Between Admiration and Defamation: Reimaging the Knightly Ideal in the Wars Against Lithuanians

Monday, January 22, 2018
12:00 pm - 1:00 pm, Royce Hall Conf/Seminar - - Herbert Morris Seminar Room 306

CMRS Roundtable

See below for additional information.


Free and open to the public. Advance registration requested.


Center for Medieval and Renaissance Studies
(310) 825-1880


Additional Information

Completed in 1326, Peter of Dusburg’s Chronicon terrae Prussiae is the earliest known history of the Teutonic Order, its military victories against the Baltic pagans, and its wars against the Lithuanians.

As many scholars have demonstrated, Dusburg’s chronicle was intended to provide legal and theological justification for the continuation of the Order’s wars at a time when its military practices had come under widespread criticism.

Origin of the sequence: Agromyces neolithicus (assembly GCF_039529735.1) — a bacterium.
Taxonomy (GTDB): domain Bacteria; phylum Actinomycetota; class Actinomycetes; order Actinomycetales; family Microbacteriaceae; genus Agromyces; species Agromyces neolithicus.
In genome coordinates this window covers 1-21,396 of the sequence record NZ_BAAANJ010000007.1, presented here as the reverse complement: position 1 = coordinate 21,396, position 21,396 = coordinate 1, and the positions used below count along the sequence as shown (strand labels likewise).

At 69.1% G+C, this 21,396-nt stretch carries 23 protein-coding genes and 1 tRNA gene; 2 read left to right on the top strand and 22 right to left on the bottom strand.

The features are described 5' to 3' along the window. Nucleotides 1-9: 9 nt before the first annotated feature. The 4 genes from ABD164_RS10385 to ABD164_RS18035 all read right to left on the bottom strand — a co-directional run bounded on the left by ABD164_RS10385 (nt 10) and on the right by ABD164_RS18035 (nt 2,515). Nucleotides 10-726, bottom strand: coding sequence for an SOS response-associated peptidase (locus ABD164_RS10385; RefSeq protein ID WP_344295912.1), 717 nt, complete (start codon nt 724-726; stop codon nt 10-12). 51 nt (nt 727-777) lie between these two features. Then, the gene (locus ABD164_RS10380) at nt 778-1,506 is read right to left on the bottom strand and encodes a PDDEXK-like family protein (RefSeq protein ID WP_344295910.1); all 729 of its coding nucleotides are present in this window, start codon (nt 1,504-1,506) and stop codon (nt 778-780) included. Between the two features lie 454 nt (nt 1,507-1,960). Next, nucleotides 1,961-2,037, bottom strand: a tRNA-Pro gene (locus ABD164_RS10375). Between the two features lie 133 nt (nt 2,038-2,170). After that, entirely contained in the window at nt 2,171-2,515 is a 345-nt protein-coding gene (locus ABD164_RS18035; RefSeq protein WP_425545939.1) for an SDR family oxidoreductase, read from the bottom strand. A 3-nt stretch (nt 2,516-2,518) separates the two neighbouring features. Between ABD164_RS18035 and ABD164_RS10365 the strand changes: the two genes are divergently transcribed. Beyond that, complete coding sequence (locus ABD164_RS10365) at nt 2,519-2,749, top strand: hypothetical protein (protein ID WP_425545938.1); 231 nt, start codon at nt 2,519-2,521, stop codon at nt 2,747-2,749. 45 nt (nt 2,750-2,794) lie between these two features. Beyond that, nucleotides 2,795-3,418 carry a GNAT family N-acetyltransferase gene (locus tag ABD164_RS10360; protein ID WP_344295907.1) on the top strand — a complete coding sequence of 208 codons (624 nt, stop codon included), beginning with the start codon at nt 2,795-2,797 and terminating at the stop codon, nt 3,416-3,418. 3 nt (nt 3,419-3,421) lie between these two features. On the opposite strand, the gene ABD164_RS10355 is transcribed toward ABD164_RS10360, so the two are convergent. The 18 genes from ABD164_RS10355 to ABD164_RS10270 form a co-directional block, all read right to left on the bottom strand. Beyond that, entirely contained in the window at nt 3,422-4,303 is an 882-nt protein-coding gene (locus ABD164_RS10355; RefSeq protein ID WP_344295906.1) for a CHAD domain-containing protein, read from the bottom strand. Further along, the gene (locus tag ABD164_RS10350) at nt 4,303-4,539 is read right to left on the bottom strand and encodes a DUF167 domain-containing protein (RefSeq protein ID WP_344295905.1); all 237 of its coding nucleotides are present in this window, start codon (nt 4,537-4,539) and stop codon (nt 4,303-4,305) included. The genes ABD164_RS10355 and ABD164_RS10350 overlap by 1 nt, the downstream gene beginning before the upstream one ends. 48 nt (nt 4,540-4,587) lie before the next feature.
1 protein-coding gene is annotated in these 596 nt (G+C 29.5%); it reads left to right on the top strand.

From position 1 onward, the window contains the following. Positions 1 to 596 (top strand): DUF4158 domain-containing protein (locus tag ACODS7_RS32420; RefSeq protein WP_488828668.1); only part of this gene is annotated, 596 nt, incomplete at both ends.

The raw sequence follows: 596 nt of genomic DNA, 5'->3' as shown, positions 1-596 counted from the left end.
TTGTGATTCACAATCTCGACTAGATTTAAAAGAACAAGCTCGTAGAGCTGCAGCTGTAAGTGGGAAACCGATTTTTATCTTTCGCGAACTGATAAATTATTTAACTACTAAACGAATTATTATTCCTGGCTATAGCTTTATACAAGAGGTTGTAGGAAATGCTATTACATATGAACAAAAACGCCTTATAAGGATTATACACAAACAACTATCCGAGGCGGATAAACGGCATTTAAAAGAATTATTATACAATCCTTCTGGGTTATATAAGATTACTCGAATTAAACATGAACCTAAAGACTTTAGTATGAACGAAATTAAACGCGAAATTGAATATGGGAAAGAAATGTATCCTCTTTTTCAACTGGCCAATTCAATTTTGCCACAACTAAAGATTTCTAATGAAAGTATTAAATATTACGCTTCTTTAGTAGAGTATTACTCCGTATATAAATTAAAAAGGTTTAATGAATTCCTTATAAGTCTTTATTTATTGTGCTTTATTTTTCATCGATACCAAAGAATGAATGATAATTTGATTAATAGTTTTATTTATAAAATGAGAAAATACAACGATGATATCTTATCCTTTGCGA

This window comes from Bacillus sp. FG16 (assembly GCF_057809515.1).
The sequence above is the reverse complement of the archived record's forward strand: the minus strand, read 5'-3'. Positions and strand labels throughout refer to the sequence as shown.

In this Roundtable talk, Dr. Kristina Markman (History, UCLA) shows that Dusburg’s chronicle is much more than just a bold attempt to justify the Order’s activities; it skillfully reimagines the knightly ideal drawing on a combination of theology, history, and chivalric values.

The chronicler’s polemic against the Lithuanians and his careful choice of qualities to praise and condemn set in juxtaposition to the knights promotes the Baltic campaigns as one of the last theaters of just war, where righteous knights, free from the pageantry and formalistic concerns developing elsewhere in Europe, can follow in the footsteps of their forefathers and fight for God and honor.

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